3D printing: a first international standard in the field of safety

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Additive manufacturing, or “3D printing”, has been booming for over ten years. Despite its rapid growth, the sector wanted to take into account operator safety at an early stage. This desire was reflected in the inclusion of this subject as a priority in standardisation work.

An initial experimental French standard XP E 67-006 “Additive manufacturing – safety, health and environment – requirements for metallic materials” was published in 2020. It served as the basis for the development of the international standard ISO/ASTM 52931. Led by France, the work of this international group launched in early 2018 addressed safety from the receipt of the raw material to the output of the part. The standard, published in February 2023, did not deal with the safety requirements of machines from a design point of view, which is the subject of subsequent work.

During the drafting of these various documents, INRS contributed its expertise in terms of risk assessment methodology and proposals for prevention and protection measures. In addition, the prevention expert following the subject had to assert the position of the “occupational injuries/illnesses” branch. At the international level, this involvement also resulted in the search for universally accepted prevention and protection solutions and means of identifying the hazards available, regardless of the country concerned.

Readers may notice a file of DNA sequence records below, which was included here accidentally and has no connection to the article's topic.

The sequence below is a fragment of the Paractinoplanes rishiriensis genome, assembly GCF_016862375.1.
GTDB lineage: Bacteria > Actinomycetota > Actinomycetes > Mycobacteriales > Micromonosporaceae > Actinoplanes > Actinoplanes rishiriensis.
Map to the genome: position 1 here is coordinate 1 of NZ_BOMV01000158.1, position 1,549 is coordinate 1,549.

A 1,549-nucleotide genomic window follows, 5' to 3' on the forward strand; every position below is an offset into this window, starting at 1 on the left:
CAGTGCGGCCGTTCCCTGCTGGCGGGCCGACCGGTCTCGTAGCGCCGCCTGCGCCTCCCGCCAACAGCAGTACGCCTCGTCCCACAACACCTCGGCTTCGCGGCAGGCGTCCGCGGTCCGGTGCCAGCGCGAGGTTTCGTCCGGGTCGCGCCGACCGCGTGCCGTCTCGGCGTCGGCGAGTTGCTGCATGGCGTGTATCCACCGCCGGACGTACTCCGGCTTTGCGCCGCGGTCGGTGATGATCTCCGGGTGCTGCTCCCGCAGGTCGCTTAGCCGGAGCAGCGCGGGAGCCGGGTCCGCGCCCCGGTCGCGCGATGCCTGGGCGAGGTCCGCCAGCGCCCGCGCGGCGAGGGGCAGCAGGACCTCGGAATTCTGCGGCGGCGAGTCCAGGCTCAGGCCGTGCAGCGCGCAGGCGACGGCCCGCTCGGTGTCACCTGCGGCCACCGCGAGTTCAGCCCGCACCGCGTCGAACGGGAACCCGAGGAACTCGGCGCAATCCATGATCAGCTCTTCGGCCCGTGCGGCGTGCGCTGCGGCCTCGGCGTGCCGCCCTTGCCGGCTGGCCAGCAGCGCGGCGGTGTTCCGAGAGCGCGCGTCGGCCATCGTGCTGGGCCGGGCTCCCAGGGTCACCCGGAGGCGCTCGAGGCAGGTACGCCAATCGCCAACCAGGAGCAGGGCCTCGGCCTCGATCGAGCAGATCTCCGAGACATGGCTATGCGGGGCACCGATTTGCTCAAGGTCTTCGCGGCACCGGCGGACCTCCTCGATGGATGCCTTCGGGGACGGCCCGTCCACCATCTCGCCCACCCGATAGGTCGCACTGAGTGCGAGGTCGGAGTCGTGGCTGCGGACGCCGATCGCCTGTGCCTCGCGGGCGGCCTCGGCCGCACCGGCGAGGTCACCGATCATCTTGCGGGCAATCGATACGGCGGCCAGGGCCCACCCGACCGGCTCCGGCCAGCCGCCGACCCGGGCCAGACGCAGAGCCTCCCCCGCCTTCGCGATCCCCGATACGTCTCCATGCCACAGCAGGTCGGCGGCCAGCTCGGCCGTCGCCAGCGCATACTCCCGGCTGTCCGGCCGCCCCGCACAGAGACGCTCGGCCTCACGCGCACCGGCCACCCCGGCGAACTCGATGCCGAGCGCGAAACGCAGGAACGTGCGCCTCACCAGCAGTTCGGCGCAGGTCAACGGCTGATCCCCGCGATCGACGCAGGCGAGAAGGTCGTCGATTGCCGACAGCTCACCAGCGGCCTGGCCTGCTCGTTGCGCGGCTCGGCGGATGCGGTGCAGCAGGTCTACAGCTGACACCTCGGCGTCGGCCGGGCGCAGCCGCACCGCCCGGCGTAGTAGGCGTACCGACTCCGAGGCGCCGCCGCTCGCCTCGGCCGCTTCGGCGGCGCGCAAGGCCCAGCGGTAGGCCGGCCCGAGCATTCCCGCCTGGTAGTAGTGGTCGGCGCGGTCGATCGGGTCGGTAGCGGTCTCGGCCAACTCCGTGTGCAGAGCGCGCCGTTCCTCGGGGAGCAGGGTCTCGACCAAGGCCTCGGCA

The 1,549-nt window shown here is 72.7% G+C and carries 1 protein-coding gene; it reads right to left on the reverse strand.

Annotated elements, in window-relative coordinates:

Based on the success of this work, France proposed to transpose it to polymer additive manufacturing. TC 261 unanimously accepted this proposal in March 2023. France was entrusted with the leadership of the working group in charge of drafting the text, with the objective of completing it by the end of 2024.

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